If you’ve ever had a severe cold, you may have experienced how food can lose its appeal when it doesn’t smell or taste right. If you’re on dialysis, or have advanced kidney disease, you may also have these same sense-stopping symptoms.
While the causes of sensory loss in kidney patients are being determined, one thing is apparent, losing smell and taste can significantly affect a person’s nutrition status. And, if you have kidney disease, appetite impairment can worsen your condition and lead to more health problems down the line.
“Impairments in smell and taste have been linked with decreased appetite and food intake and can decrease the quality of life for affected patients,” said Katherine Lynch, MD, a junior faculty member at Beth Israel Deaconess Medical Center. “The ability to smell and taste declines with age, but patients with chronic kidney disease tend to have earlier and greater decline in these senses than patients without kidney disease.”
Dr. Lynch is studying the effects of smell and taste loss in order to identify ways to combat malnutrition and improve the lifestyle of patients with kidney disease. Her research is being supported by a Young Investigator’s Grant from the National Kidney Foundation.
Dr. Lynch’s study will enroll 40 individuals with advanced chronic kidney disease, who are not yet on dialysis, and will test each person's ability to taste and smell. Each patient will also give detailed information about their food intake, how they feel about their health (quality of life), and other nutritional markers (such as labs and body measurements). Over the course of a year, Dr. Lynch will analyze how taste and smell changes over time to identify potential risk factors for problems with taste and smell. Learning more about potential causes of malnutrition is important to develop interventions to prevent and treat it.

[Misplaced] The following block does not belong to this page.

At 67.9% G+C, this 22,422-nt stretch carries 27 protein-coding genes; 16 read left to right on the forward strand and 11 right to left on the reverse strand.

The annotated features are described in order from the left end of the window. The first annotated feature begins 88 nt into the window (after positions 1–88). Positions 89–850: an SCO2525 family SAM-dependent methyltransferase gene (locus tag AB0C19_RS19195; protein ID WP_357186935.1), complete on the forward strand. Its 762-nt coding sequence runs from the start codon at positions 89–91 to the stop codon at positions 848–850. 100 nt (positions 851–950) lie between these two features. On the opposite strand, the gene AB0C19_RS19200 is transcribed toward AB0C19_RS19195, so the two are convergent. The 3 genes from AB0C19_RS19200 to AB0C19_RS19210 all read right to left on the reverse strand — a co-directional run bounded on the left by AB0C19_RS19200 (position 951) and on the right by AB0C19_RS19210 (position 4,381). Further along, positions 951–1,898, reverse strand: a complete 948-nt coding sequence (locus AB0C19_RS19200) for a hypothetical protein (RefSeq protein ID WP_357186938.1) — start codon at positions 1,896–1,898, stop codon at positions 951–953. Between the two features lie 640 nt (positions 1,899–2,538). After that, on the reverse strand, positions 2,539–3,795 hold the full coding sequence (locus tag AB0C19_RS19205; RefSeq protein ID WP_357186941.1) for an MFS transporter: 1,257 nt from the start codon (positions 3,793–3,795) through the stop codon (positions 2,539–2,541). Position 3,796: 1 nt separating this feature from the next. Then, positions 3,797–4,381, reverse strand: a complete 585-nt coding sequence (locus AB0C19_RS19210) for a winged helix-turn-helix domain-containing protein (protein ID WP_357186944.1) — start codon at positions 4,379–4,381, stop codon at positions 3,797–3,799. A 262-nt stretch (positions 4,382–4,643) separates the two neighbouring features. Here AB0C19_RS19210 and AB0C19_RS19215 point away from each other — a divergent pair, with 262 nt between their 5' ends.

“Eventually, we hope to develop one or more interventions to improve taste and/or smell in these patients with the goal of improving their nutritional status,” said Dr. Lynch.
The research project is still in the start-up phase, and it will be at least 18 months before final results are published. However, Dr. Lynch is already planning on using this study as a springboard for further investigation into therapies that can reverse these sensory issues in kidney patients.
“Once I have enough data to support one or more interventions, I hope to run a trial looking at the effectiveness of interventions to prevent the loss of taste and smell and improve taste and smell for those who already have alterations in taste and smell,” she said.